We are witnessing a shameful and shocking fealty to a president who has demonstrated a horrifying disrespect for those who make the kinds of sacrifice that he infamously sought to avoid during the Vietnam War. Van Taylor, given his combat experience as a Marine in Afghanistan, ought to be yelling the most loudly in challenging Trump’s silence on the Russian campaign against our fighting forces.

He isn’t. Nor are his GOP colleagues in both chambers of Congress.

Think about this for a moment. Traditional Republican politicians would be aghast to hear such things about this longstanding hostile foreign power. Donald Trump has acknowledged already that he has declined to bring it up with Vladimir Putin during several phone calls he has had with the Russian president. What the hell?

The GOP congressional caucus also has sat in stone-cold silence over The Atlantic story in which Trump reportedly called service personnel “suckers” and “losers” if they are injured or killed in combat. Indeed, has Rep. Taylor called Donald Trump out for the remarks attributed to him in The Atlantic? I am waiting patiently.

What we have here, I daresay, is a Republican political caucus that is too beholden to an individual. It is a disgraceful example of blind and muted loyalty to a president who demands it of others but who refuses to return that loyalty to those who defend our nation.

Facing an electoral quandary

I have been “chatting” via social media with a longtime friend who has told me of her intention to vote in the Republican Party primary next month. She lives in the Golden Triangle of Texas and tells me she must vote in the GOP primary because of the plethora of local races that mean much to her.

I get that. I also have told her that I intend to vote in the Democratic primary because I have not yet built the familiarity my friend has with her community.

She’s lived in Orange County for decades. I have lived in Collin County for a little more than a year. I am not proud to acknowledge that my familiarity with local contests isn’t yet up to speed. However, I must go where my instincts lead me.

They are leading me to cast my ballot for races involving national and statewide contests.

We’re going to cast our votes for president on March 3. Super Tuesday’s lineup of primary states includes Texas and its big prize of delegates to both parties’ nominating conventions.

I am not going to restate the obvious, which involves my vote for president, or simply that I will never cast a ballot for the current POTUS. My chore now is to examine the Democratic field for the candidate of my choice.

My inclination is to support Joseph R. Biden Jr. However, it is not clear at this writing whether he’ll be a viable candidate when the Texas primary rolls around. He must win in South Carolina. The former VP is losing African-American support that he says is his “firewall” to protect his candidacy from total collapse.

Then we have the U.S. Senate race and the U.S. House contest. Yes, the impeachment battle plays a factor in my vote. GOP Sen. John Cornyn, whom I actually like personally, has been a profound disappointment to me with his vote to acquit Donald Trump of abuse of power and obstruction of Congress. What’s more, my first-term congressman, Republican Van Taylor, also disappointed me when he voted against impeaching Trump of those high crimes and misdemeanors.

My attention is focused, therefore, on the bigger stage.

I will need to live through another election cycle to familiarize myself with local issues and candidates sufficiently to cast my vote with any semblance of intelligence. Hey, given that I live in a county that’s even more Republican-leaning than my friend’s home county in the Golden Triangle, I understand the need to get up to speed.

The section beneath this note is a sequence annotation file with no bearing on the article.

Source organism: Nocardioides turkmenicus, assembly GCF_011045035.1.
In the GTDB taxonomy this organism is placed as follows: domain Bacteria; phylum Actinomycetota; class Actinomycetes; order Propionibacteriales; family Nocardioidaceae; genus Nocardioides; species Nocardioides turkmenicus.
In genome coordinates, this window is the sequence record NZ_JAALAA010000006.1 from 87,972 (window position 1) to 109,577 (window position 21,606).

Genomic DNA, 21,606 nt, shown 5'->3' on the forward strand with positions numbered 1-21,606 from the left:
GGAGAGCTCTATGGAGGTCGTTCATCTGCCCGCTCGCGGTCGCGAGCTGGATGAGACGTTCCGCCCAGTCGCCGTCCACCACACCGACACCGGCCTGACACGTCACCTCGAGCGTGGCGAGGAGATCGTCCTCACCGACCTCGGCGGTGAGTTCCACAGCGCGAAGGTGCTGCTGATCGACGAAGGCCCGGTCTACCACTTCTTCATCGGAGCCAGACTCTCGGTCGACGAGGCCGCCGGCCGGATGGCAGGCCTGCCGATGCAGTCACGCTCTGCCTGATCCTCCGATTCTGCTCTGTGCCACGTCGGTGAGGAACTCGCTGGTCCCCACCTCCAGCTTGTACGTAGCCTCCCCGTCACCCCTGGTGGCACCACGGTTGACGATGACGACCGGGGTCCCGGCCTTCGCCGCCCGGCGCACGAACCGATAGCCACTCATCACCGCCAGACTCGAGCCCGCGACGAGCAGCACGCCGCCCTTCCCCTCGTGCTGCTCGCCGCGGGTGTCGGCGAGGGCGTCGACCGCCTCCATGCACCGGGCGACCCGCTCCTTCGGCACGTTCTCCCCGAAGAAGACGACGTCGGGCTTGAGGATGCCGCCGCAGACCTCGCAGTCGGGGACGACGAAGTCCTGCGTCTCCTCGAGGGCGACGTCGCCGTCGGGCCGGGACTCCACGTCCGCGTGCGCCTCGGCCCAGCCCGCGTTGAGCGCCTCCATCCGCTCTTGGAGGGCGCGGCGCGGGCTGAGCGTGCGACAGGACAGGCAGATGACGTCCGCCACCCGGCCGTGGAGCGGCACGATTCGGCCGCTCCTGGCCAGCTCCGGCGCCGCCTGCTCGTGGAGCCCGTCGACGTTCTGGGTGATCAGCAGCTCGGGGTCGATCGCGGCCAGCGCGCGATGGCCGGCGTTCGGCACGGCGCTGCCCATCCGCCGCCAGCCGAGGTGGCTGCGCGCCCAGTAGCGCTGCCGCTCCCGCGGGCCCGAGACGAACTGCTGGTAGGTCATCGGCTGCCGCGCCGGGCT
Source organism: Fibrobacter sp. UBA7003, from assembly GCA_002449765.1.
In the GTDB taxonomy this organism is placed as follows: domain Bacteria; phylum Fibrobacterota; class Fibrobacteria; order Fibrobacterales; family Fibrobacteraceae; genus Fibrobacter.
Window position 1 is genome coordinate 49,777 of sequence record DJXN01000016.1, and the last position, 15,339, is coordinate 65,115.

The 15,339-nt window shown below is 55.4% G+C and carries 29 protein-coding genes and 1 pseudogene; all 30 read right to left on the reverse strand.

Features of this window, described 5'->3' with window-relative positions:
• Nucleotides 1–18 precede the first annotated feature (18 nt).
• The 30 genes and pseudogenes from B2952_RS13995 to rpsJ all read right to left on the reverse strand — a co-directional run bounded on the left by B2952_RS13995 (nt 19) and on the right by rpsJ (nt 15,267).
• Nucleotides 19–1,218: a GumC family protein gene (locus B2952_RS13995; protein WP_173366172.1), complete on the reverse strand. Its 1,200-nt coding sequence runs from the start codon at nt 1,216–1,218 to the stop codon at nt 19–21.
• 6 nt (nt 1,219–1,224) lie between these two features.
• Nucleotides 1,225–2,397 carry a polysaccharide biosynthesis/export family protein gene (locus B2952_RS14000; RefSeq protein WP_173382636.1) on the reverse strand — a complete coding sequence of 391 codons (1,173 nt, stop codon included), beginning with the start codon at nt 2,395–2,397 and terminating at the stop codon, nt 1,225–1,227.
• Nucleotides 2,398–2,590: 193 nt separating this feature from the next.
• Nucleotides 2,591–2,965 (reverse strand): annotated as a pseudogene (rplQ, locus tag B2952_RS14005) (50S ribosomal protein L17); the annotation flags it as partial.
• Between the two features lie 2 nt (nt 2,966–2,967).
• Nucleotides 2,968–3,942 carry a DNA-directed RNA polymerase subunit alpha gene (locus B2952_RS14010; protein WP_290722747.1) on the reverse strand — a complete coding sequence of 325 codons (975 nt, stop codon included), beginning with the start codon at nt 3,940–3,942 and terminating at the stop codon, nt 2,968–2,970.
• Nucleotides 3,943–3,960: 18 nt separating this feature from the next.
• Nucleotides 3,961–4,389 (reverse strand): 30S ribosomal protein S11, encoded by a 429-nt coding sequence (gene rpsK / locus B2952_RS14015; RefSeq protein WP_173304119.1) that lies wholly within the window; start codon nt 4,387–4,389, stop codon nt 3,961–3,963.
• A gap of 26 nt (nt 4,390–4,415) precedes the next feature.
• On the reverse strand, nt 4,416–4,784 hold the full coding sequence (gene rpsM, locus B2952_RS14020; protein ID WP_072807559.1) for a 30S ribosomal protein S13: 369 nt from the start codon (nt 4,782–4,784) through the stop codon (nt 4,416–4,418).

I will do so in due course.

Does he really want to know what I think?

My congressman, Republican Van Taylor of Plano, wants to know what I think of the job Donald Trump is doing as president of the United States.

Hmm. Let me think about this one. My first reaction was to ignore the poll. I am having second thoughts.

I live in the Third Congressional District, which includes much of Collin County. It’s reliably Republican. Collin County voted for Trump in 2016, even though it borders Dallas County, which voted for Hillary Clinton.

Someone at Taylor’s office in Plano knows already how I feel about the president. It’s not good. He or she knows that. Yet the first-year congressman sent me this poll advisory via social media.

I’ll just have to stipulate once again up front: I want Trump defeated at the next election; moreover, I want him convicted in the Senate trial that will convene eventually to determine whether he committed impeachable offenses by abusing is presidential power and by obstructing Congress. I believe he did both things.

I am now thinking about answering the poll survey. I hope it gives me room to offer some commentary on whether I believe Donald Trump is unfit to serve as our head of state and commander in chief.

I believe he is. Unfit, that is.

Congressman responds … sort of

I got an answer from my congressman, to whom I posed a direct question. His response, I must stipulate, was decidedly less direct.

In a letter I had asked Rep. Van Taylor, a Plano Republican, why after complaining about so-called “secrecy” during the House Intelligence Committee’s closed-door deposition of witnesses during the House inquiry into whether Donald Trump should be impeached, that he voted “no” on a measure to bring it into the open.

Taylor’s response was, shall I say, off the mark. He did thank me for “taking the time to contact me regarding efforts to impeach President Donald Trump. Our representative democracy works best with active participation from the people and I appreciate your sharing your thoughts with me.”

There you go. That’s the extent of any reference to the question I posed. Except that he didn’t answer it.

He offered the boiler-plate response about not seeing sufficient evidence to merit the president’s impeachment, let alone his conviction in a Senate trial.

I am disappointed, although not surprised. I won’t write him any more letters on this subject. I now know precisely where he stands on whether the president deserves to be impeached. Actually, I knew it long before his letter arrived in the mail today.

I told you I would report to you how Rep. Taylor would respond. I have done so. I was hoping for a direct response. I didn’t get one.

Disappointing in the extreme.